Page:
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FD wealth dented by holdings in own companies

Finance directors of FTSE-100 companies lost an average £910,000 in 2008 as the value of personal wealth tied up with their employers fell in line with the companies’ share price

According to wealth management adviser Heartwood, FTSE-100
FDs saw a huge loss on the value of shares they held in their own companies and
a further significant loss on equity-linked assets tied up in their employer,
such as options and Long-Term Incentive Plans (LTIPs).

Heartwood’s data suggests that of the £910,000 average loss, £402,000 comes
from the loss on shares held by FDs in their own companies, which worsened
sharply in the last two months of 2008 following the Lehmans collapse in October
and the subsequent dive in stock markets. All but ten of the FTSE-100
constituents saw their shares end on a serious loss last year.

Heartwood also says that 21% of the assets FDs hold in their own companies
are shares and 79% is split between LTIPs and options. This compares with CEOs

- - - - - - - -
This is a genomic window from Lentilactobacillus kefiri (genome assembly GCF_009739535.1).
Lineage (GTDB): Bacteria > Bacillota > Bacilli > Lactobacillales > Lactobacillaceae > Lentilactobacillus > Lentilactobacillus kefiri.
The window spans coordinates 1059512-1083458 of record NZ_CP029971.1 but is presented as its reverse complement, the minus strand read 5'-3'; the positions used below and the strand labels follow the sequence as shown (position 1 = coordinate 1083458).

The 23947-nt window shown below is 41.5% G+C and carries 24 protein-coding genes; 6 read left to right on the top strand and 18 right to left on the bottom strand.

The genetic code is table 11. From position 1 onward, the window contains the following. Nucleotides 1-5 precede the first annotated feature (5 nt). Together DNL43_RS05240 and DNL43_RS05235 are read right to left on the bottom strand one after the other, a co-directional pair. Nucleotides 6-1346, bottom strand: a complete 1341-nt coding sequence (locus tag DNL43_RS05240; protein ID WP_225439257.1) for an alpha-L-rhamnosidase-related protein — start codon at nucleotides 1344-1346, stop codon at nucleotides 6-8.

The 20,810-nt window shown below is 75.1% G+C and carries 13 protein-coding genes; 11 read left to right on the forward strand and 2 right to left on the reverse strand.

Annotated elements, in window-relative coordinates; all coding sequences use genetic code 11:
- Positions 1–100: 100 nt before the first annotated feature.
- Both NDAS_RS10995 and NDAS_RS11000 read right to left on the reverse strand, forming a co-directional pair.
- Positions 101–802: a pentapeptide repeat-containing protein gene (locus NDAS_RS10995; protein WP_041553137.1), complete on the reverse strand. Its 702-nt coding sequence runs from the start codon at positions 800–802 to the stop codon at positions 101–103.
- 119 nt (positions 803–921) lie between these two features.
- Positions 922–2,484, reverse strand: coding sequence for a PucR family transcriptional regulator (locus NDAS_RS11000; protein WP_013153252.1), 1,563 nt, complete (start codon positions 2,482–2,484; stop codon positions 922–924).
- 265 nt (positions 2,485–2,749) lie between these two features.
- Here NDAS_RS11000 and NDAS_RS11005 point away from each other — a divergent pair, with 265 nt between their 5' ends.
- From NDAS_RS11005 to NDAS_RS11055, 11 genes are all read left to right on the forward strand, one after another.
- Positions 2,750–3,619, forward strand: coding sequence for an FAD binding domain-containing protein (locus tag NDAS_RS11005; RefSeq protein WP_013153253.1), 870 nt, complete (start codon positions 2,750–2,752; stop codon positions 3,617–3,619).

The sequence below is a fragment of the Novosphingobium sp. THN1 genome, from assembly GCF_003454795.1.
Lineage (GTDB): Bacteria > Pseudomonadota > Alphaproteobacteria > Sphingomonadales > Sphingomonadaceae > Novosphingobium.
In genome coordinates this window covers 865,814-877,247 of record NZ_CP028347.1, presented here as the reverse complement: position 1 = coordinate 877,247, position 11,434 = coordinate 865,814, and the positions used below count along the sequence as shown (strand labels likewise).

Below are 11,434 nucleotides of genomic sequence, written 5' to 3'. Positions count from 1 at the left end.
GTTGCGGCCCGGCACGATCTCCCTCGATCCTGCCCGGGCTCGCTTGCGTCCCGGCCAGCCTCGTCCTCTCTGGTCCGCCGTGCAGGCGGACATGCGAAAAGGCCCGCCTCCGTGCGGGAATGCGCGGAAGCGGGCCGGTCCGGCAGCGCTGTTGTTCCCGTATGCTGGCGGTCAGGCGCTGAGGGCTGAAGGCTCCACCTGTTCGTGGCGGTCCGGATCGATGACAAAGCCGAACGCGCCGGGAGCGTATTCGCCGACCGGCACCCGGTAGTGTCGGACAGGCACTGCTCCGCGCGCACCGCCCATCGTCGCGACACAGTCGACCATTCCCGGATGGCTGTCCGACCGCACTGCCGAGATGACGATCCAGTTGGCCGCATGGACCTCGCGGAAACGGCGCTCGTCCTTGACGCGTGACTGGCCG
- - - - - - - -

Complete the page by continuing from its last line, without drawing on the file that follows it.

who typically hold 34% of that wealth in shares and 66% in share options and

Heartwood suggests FDs can mitigate some of the risk of losing wealth to
assets linked to their employers’ equity by selling portions of their share
holdings at regular intervals ­ regulating the size of these sales so as to
avoid speculation around the motivation for the sale which can depress the share

“It can be difficult to sell down [FDs’] personal stakes because it may send
the wrong message on the outlook for the company, but if they hold on they
suffer along with their shareholders,” says Simon Lough, chief executive of
Heartwood. “Set up a regular pattern of modest sales, as a matter of prudent
diversification, leaving still substantial exposure. The market can understand
and accept this approach, without attributing too much significance to each

See Financial Director’s chart on
FTSE-100 share values in 2008

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